A federal magistrate judge on Friday ordered accused Russian hacker Roman Seleznev detained pending his trial on charges he operated a massive international scheme to steal and re-sell credit-card numbers.
Magistrate Judge James C. Donohue concluded that Seleznev posed a flight risk despite a promise to post a $1 million bond — secured by $100,000 cash — and an agreement to electronic monitoring and house arrest.
Seleznev, 30, is the son of a prominent member of the Russian Federation parliament and was arrested by U.S. Secret Service agents on July 5 while vacationing in the Maldives, a tiny chain of islands in the Indian Ocean. Assistant U.S. Attorney Norm Barbosa told the court Friday that Seleznev knew he was a wanted man and had avoided visiting countries that have an extradition treaty with the U.S. — the Maldives does not — but that authorities there were so concerned about his activities that they notified the U.S.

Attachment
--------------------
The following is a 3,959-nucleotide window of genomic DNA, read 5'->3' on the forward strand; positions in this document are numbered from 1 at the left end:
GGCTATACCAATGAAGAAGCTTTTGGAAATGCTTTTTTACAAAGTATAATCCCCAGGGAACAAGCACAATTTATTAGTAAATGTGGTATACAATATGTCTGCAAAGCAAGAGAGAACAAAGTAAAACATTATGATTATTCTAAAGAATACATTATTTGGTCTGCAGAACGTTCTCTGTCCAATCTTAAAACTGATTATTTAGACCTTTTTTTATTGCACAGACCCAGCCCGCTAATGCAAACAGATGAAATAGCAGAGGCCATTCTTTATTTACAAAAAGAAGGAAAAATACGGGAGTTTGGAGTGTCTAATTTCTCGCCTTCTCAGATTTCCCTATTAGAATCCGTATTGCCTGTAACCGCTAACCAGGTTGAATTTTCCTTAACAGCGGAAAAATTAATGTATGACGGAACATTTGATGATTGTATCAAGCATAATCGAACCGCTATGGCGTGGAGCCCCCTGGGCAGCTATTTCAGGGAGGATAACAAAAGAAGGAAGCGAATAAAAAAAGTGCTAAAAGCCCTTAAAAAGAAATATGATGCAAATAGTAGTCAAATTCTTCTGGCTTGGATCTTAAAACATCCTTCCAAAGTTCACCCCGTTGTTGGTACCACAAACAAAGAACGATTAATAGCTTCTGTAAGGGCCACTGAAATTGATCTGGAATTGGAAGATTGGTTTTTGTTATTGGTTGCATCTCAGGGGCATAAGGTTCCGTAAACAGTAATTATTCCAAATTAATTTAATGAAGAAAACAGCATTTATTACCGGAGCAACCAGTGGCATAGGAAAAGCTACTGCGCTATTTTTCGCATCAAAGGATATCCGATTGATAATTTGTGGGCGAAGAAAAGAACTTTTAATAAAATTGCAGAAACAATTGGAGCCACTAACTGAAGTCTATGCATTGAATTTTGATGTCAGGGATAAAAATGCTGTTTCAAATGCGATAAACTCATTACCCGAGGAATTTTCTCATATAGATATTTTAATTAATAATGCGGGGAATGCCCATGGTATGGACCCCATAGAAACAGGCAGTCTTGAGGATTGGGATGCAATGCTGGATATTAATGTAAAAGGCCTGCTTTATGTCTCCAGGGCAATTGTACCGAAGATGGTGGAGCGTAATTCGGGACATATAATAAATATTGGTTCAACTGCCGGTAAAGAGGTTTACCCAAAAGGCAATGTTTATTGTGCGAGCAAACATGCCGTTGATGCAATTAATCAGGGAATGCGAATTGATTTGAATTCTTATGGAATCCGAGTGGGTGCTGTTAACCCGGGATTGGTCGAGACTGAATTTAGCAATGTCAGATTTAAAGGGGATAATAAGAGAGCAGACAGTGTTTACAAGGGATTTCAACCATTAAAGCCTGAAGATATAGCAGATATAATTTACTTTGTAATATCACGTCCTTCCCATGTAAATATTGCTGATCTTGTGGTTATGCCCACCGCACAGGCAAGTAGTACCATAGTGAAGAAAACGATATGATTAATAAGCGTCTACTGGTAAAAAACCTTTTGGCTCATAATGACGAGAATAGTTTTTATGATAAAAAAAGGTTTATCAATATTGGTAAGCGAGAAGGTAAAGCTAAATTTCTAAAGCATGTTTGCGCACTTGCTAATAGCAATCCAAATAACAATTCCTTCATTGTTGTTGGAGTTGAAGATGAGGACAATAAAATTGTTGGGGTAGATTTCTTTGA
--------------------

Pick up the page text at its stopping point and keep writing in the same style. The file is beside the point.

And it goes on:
He was arrested at the airport on a warrant from a sealed indictment handed up by a Seattle grand jury in 2011, charging him with 29 counts of bank fraud, computer hacking and aggravated identity theft. He is also wanted in Nevada on money-laundering charges. He faces up to 20 years in prison on the Seattle indictment.
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Russian authorities have protested his arrest. On Friday, Andrey Yushmanov, the consul general of the Russian Federation in Seattle, repeated charges that Seleznev was kidnapped and accused the U.S. of hiding its investigation into a Russian citizen.
The Seattle indictment alleges that Seleznev “created and operated infrastructure” used to skim credit-card information from point-of-sale terminals. The U.S. Secret Service considers him one of the most prolific hackers in the world, and alleges he operated servers in the U.S., Ukraine and Russia that compiled the stolen numbers and then hosted “criminal Internet forums” where the numbers were sold.